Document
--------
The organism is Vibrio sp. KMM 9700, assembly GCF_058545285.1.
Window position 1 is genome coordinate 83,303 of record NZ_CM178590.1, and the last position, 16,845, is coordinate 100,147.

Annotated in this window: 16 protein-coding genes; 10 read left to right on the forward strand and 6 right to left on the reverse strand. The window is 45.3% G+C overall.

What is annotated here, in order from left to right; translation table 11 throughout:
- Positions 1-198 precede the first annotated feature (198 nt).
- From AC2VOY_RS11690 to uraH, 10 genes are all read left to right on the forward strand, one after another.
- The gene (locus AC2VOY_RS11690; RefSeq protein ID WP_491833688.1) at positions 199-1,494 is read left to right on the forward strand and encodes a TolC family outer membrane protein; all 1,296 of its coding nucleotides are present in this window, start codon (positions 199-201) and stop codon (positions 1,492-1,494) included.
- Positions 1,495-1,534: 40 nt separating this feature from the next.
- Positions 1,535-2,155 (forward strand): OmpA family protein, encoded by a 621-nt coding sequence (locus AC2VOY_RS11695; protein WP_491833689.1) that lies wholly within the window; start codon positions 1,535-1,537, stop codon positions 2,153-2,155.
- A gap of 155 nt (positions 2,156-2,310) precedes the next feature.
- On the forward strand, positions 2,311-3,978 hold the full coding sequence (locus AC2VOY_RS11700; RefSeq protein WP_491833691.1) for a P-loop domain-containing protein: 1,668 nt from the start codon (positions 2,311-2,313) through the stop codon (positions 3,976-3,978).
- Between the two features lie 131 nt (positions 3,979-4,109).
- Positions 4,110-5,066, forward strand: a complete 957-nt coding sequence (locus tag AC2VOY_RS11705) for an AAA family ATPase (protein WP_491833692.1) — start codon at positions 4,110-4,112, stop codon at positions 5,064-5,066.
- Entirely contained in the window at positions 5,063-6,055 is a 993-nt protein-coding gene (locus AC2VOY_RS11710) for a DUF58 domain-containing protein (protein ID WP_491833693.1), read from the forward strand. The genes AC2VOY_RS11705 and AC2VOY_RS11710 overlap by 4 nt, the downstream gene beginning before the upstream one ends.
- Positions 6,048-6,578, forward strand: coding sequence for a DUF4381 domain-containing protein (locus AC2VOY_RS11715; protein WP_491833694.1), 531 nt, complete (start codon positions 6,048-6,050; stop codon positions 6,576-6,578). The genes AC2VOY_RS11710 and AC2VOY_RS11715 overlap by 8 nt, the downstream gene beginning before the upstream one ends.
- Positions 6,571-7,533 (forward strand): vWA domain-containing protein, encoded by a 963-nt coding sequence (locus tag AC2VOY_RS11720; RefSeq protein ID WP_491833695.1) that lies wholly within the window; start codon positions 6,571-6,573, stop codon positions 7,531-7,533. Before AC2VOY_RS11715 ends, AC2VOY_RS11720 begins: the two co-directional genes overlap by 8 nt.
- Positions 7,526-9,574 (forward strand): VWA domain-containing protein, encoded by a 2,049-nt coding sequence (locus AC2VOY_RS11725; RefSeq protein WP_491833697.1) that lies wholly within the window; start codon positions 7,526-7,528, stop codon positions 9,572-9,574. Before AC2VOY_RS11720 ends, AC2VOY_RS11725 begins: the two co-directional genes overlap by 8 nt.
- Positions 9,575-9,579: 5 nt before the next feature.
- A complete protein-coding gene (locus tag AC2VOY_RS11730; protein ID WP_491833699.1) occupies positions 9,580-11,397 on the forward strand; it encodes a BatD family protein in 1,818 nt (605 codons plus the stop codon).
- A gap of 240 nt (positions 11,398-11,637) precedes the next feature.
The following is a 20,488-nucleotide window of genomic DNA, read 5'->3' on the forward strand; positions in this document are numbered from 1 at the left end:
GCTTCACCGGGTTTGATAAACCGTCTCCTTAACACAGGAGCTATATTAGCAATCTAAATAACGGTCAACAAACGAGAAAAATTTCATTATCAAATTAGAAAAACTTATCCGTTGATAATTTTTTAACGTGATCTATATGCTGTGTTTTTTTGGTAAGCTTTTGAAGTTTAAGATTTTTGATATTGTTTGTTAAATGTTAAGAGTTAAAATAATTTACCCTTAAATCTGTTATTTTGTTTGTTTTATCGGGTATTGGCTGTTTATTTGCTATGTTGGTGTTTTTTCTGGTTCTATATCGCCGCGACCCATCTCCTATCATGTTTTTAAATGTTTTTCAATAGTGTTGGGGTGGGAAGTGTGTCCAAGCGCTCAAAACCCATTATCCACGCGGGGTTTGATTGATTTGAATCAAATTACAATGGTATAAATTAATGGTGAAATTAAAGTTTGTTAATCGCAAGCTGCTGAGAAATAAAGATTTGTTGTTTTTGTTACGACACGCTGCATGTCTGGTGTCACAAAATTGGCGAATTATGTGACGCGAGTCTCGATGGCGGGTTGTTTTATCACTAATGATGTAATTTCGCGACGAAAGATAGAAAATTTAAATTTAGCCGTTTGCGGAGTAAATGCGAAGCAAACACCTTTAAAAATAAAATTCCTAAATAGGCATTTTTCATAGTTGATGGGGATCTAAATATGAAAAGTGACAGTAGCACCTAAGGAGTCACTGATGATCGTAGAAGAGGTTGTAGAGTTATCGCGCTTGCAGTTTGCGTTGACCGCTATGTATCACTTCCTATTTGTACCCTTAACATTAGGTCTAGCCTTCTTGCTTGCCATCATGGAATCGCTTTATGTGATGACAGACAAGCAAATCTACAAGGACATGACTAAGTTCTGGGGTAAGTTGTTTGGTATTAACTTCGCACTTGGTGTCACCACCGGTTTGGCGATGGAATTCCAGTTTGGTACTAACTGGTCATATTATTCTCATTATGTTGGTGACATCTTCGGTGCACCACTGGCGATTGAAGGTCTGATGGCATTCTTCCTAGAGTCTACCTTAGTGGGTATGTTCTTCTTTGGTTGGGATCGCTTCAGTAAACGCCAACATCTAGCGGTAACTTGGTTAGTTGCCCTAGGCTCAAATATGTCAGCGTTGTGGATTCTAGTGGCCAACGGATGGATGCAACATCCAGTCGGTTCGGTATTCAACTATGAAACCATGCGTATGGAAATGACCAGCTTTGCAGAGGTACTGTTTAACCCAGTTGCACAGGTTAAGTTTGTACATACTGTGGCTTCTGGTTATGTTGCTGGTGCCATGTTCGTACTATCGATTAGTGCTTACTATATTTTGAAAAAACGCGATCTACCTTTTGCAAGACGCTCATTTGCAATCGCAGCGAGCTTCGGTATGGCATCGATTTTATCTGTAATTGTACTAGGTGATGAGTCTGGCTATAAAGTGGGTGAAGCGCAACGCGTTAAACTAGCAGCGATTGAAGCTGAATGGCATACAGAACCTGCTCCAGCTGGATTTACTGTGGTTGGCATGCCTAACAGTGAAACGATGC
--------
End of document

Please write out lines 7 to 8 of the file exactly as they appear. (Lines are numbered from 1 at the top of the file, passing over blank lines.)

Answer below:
- The gene (locus AC2VOY_RS11690; RefSeq protein ID WP_491833688.1) at positions 199-1,494 is read left to right on the forward strand and encodes a TolC family outer membrane protein; all 1,296 of its coding nucleotides are present in this window, start codon (positions 199-201) and stop codon (positions 1,492-1,494) included.
- Positions 1,495-1,534: 40 nt separating this feature from the next.